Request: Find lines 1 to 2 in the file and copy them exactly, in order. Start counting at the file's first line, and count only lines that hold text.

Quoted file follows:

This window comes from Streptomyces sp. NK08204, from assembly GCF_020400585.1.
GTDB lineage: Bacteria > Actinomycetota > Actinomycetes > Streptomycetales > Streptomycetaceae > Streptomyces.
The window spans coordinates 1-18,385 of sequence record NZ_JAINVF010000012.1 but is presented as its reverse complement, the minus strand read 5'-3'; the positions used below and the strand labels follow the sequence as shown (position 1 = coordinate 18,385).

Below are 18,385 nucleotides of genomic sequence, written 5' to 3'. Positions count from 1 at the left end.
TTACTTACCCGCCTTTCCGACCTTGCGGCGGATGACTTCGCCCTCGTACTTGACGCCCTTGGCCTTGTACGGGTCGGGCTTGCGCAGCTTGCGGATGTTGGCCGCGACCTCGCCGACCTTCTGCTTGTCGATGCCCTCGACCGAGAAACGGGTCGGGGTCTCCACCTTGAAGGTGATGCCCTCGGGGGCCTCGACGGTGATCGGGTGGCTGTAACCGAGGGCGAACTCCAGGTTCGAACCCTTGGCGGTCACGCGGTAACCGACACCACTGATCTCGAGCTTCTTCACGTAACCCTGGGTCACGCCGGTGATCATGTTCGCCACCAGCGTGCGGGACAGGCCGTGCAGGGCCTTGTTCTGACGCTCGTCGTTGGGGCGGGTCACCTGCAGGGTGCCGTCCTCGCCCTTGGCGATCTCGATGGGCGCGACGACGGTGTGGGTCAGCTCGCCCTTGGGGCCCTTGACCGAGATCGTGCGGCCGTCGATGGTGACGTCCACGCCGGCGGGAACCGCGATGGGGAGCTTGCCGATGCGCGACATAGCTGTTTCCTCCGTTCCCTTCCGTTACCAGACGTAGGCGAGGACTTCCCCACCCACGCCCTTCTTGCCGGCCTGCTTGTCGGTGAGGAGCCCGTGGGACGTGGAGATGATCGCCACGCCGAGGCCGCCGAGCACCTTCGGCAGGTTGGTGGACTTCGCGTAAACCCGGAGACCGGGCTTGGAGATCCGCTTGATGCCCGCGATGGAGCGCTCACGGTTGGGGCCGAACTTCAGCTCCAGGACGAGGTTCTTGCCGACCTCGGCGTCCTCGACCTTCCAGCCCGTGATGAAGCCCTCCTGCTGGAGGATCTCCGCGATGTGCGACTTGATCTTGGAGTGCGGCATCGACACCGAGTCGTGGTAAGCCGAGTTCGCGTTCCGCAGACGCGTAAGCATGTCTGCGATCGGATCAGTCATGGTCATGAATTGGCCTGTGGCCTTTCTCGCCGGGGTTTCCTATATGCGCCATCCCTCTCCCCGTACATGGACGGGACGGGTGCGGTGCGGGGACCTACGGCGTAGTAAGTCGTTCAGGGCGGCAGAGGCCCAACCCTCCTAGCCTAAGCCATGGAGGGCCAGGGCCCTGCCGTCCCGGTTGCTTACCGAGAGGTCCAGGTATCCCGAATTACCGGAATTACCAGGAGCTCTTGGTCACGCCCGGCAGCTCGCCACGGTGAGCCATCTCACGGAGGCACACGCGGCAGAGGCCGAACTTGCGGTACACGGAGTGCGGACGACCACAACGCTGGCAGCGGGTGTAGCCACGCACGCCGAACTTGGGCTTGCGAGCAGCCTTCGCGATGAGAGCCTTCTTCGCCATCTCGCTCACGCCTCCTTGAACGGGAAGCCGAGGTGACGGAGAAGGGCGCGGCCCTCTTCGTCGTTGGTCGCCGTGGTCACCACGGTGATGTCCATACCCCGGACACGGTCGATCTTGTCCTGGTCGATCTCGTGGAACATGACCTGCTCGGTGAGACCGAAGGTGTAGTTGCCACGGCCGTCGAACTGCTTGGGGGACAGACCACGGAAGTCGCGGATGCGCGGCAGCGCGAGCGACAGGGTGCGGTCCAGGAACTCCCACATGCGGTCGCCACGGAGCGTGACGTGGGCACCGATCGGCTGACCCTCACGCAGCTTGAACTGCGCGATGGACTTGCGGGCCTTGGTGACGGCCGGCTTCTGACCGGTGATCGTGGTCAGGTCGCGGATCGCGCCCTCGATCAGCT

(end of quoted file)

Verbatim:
This window comes from Streptomyces sp. NK08204, from assembly GCF_020400585.1.
GTDB lineage: Bacteria > Actinomycetota > Actinomycetes > Streptomycetales > Streptomycetaceae > Streptomyces.